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Sports Resorts International Inc · PRE 14A · For 10/18/95

Filed On 10/18/95   ·   Accession Number 905729-95-62   ·   SEC File 0-14418

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  As Of                Filer                Filing    For/On/As Docs:Size              Issuer               Agent

10/18/95  Sports Resorts International Inc  PRE 14A    10/18/95    1:742K                                   Warner Norcross..Judd/FA

Preliminary Proxy Solicitation Material   —   Schedule 14A
Filing Table of Contents

Document/Exhibit                   Description                      Pages   Size 

 1: PRE 14A     Preliminary Proxy Solicitation Material              275±  1.16M 


Document Table of Contents

Page (sequential) | (alphabetic) Top
 
11st Page   -   Filing Submission
"Proxy Statement
"Table of Contents
"Available Information
"Summary
"Rights of Dissenting Shareholders
"Selected Financial Data of Brainerd
"Management's Discussion and Analysis of Financial Condition and Results of Operations of Brainerd
"Business of the Colonel's
"Market Prices and Related Matters
"Management and Principal Shareholders
"Proposal Ii: Reincorporation of Brainerd
"Proposal Iii: Transfer of Brainerd International Raceway to A Wholly Owned Subsidiary of Brainerd
"Proposal Iv: Approval of the 1995 Long-Term Incentive Plan
"New Plan Benefits 1995 Long-Term Incentive Plan
"Proposal Vi: Confirmation of Appointment of Auditors
"Legal Opinion
"Shareholder Proposals
"Other Matters
"The Companies
"The Colonel's
"The Meeting
"The Merger
"Effective Time
"Conditions to the Merger
"Reasons for and Effects of the Merger, Recommendations
"Interest of Certain Persons in the Merger
"Affiliated Transactions Involving Brainerd and The Colonel's
"Dissenters' Rights
"Possible Detriments of The Merger
"Regulatory Requirements
"Comparisons of Income, Dividends and Book Value Per Share
"Introduction
"General
"Voting and Proxies
"Brainerd
"Risk Factors
"Risks Associated with Brainerd's Existing Operations
"Seasonal Business/Weather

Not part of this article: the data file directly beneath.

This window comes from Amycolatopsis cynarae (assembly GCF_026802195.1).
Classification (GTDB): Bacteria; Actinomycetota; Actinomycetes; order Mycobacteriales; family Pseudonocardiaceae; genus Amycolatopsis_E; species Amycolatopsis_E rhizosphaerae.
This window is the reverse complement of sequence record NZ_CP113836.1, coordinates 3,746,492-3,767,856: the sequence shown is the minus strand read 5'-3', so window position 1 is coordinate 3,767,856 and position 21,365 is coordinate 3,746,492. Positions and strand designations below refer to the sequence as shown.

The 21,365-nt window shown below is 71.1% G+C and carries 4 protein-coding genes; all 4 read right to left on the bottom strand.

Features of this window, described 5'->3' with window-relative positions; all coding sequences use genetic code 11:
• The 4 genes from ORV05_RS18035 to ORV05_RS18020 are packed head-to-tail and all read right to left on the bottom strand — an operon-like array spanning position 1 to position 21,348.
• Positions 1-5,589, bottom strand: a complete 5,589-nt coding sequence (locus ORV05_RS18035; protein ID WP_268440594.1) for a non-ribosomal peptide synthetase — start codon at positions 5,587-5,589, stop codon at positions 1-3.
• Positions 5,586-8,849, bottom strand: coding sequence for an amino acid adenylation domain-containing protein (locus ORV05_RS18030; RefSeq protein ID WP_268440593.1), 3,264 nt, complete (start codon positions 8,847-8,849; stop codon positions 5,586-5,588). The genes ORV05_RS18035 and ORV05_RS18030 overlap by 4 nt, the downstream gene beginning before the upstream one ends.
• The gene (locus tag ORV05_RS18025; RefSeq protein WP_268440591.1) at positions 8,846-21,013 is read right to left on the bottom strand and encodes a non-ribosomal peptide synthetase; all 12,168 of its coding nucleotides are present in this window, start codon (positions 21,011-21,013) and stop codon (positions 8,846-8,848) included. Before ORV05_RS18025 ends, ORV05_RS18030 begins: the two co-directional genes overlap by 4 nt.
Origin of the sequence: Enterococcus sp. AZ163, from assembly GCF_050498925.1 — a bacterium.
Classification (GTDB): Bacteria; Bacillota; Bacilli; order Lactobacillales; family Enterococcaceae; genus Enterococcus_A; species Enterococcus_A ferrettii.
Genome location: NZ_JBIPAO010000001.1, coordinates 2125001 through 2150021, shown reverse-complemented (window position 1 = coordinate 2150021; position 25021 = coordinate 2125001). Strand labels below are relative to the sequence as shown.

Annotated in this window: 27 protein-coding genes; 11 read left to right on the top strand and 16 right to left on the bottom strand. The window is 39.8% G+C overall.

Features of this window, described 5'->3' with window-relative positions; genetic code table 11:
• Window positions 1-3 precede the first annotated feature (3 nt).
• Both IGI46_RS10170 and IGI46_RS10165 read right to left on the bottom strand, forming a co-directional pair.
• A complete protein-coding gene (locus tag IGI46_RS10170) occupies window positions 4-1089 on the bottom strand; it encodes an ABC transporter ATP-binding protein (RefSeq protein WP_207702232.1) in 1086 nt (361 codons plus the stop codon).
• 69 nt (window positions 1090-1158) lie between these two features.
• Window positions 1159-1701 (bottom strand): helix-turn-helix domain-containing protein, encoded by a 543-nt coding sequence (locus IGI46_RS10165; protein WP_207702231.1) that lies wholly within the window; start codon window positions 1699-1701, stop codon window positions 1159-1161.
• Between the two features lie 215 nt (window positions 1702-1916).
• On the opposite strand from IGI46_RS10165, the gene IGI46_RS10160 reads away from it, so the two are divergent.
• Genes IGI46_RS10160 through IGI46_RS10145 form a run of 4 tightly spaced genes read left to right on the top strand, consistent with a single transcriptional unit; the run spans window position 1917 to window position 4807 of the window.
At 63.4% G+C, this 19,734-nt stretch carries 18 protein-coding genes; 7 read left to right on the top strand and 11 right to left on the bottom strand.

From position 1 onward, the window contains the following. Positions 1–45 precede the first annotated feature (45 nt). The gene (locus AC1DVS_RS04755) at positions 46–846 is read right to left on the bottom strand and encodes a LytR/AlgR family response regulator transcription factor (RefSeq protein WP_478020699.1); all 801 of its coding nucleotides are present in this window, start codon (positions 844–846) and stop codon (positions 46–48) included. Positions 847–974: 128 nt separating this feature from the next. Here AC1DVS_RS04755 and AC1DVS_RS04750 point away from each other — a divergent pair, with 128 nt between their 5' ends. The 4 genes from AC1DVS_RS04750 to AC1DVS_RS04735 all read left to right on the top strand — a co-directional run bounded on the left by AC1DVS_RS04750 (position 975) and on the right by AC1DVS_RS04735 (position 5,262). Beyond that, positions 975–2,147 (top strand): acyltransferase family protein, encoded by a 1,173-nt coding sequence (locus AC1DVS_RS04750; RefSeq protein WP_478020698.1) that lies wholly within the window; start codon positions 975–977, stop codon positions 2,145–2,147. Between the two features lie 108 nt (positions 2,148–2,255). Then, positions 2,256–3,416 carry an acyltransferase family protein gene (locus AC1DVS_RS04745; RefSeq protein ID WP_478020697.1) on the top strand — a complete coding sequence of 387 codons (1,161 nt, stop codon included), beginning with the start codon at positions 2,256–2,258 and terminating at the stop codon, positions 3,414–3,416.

"Dividend Policy
"Risks Associated with the Acquisition of The Colonel's
"Proposal I: Adoption of the Merger Agreement
"Background of the Merger
"Brainerd's Reasons for the Merger
"Opinion of Brainerd's Financial Adviser
"Financial Adviser Analysis
"Valuation Techniques Used by Financial Adviser
"The Colonel's Reasons for the Merger
"Basis and Methodology of Determining Exchange Ratio
"Stock Purchase Agreement Between Mr. Williamson and Mr. Mott
"Shareholder Vote Required to Approve the Proposal
"Material Federal Income Tax Consequences
"The Merger Agreement
"Exchange of Stock Certificates
"Conditions to the Merger; Waiver and Amendment
"Termination
"Conduct of Business Prior to the Merger
"Accounting and Tax Treatment
"Resales
"Expenses
"Procedure to Preserve Dissenters' Rights
"Overview
"Projected Future Financial Condition and Operations
"Results of Operations
"Six Month Information
"Business of Brainerd
"History
"General Operations
"Sources of Revenue
"Sanctioning Organizations
"Promotion and Ticket Sales
"Competition
"Government Regulations
"Liability Insurance
"Personnel
"Attempted Development of Genoa City Racing Facility
"Change in Control and Possible Acquisition of The Colonel's, Inc
"Properties
"Selected Financial Data of the Colonel's
"Management's Discussion and Analysis of Financial Condition and Results of Operations of the Colonel's
"Background of The Colonel's
"Major Fire Loss and Insurance Claim
"Operations
"Liquidity and Capital Resources
"Environmental Matters
"Products
"Manufacturing
"Distribution and Sales
"Plant Fire and Insurance Settlement; Properties
"Possible Industrial Design Claims and Litigation
"Possible Federal Industrial Design Legislation
"Foreign Industrial Design Protection Laws
"Possible Addition of Industrial Design Provisions to General Agreement on Tariffs and Trade
"Employees
"Legal Proceedings
"Environmental Remediation
"Unaudited Pro Forma Combined Selected Financial Data and Condensed Financial Information
"Brainerd and The Colonel's Pro Forma Combined Selected Financial Data (Unaudited)
"Brainerd and The Colonel's Pro Forma Condensed Combined Balance Sheet (Unaudited)
"Current liabilities
"Brainerd and The Colonel's Pro Forma Condensed Combined Statement of Income (Unaudited)
"Description of Capital Stock of Brainerd
"Common Stock
"Preferred Stock
"Transfer Agent
"Reports to Shareholders
"Principal Shareholders of Brainerd
"Principal Shareholders of The Colonel's
"Management of Brainerd
"Management of The Colonel's
"Certain Transactions
"Interests of Mr. Williamson
"Related Party Transactions Involving The Colonel's
"Principal Features of Reincorporation
"Possible Negative Considerations
"Comparison of Governing Instruments of The Colonel's Holdings and Brainerd and Corporation Laws of Minnesota and Michigan
"Anti-Takeover Legislation
"Control Share Acquisition
"Nomination of Directors
"Changes in Capitalization
"Material Federal Tax Consequences
"Amendment
"Transfer of Raceway Assets and Obligations
"Reasons for Transfer of Raceway Assets and Obligations
"Shareholder Vote Required to Elect Directors
"Directors and Executive Officers